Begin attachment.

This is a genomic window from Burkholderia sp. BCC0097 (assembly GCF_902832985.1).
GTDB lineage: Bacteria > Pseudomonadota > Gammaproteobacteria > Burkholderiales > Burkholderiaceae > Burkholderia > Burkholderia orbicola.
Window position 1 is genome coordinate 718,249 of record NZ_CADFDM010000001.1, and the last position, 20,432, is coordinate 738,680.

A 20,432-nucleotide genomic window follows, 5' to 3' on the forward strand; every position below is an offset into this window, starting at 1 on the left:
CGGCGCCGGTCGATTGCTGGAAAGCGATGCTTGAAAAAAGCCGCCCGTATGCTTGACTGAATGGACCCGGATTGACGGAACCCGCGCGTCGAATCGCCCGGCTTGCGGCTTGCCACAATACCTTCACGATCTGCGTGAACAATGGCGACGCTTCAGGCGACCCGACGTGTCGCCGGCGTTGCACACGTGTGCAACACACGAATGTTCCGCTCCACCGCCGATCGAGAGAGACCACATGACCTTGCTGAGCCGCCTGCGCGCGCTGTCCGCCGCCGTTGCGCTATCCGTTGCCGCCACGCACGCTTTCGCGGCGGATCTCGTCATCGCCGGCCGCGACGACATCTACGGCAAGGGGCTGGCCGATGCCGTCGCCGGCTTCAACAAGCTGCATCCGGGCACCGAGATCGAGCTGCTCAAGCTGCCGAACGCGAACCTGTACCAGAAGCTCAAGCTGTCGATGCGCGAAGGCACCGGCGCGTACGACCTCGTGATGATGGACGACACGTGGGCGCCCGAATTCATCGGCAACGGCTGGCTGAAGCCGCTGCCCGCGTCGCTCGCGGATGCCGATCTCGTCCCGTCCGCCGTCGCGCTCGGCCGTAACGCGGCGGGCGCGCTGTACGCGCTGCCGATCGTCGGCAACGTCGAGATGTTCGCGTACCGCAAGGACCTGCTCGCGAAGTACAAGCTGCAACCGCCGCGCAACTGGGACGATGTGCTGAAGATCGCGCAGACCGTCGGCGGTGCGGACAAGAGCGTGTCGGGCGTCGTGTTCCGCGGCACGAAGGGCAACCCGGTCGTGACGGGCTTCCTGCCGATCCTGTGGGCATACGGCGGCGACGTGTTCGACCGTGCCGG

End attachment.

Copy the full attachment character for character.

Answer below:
This is a genomic window from Burkholderia sp. BCC0097 (assembly GCF_902832985.1).
GTDB lineage: Bacteria > Pseudomonadota > Gammaproteobacteria > Burkholderiales > Burkholderiaceae > Burkholderia > Burkholderia orbicola.
Window position 1 is genome coordinate 718,249 of record NZ_CADFDM010000001.1, and the last position, 20,432, is coordinate 738,680.

A 20,432-nucleotide genomic window follows, 5' to 3' on the forward strand; every position below is an offset into this window, starting at 1 on the left:
CGGCGCCGGTCGATTGCTGGAAAGCGATGCTTGAAAAAAGCCGCCCGTATGCTTGACTGAATGGACCCGGATTGACGGAACCCGCGCGTCGAATCGCCCGGCTTGCGGCTTGCCACAATACCTTCACGATCTGCGTGAACAATGGCGACGCTTCAGGCGACCCGACGTGTCGCCGGCGTTGCACACGTGTGCAACACACGAATGTTCCGCTCCACCGCCGATCGAGAGAGACCACATGACCTTGCTGAGCCGCCTGCGCGCGCTGTCCGCCGCCGTTGCGCTATCCGTTGCCGCCACGCACGCTTTCGCGGCGGATCTCGTCATCGCCGGCCGCGACGACATCTACGGCAAGGGGCTGGCCGATGCCGTCGCCGGCTTCAACAAGCTGCATCCGGGCACCGAGATCGAGCTGCTCAAGCTGCCGAACGCGAACCTGTACCAGAAGCTCAAGCTGTCGATGCGCGAAGGCACCGGCGCGTACGACCTCGTGATGATGGACGACACGTGGGCGCCCGAATTCATCGGCAACGGCTGGCTGAAGCCGCTGCCCGCGTCGCTCGCGGATGCCGATCTCGTCCCGTCCGCCGTCGCGCTCGGCCGTAACGCGGCGGGCGCGCTGTACGCGCTGCCGATCGTCGGCAACGTCGAGATGTTCGCGTACCGCAAGGACCTGCTCGCGAAGTACAAGCTGCAACCGCCGCGCAACTGGGACGATGTGCTGAAGATCGCGCAGACCGTCGGCGGTGCGGACAAGAGCGTGTCGGGCGTCGTGTTCCGCGGCACGAAGGGCAACCCGGTCGTGACGGGCTTCCTGCCGATCCTGTGGGCATACGGCGGCGACGTGTTCGACCGTGCCGG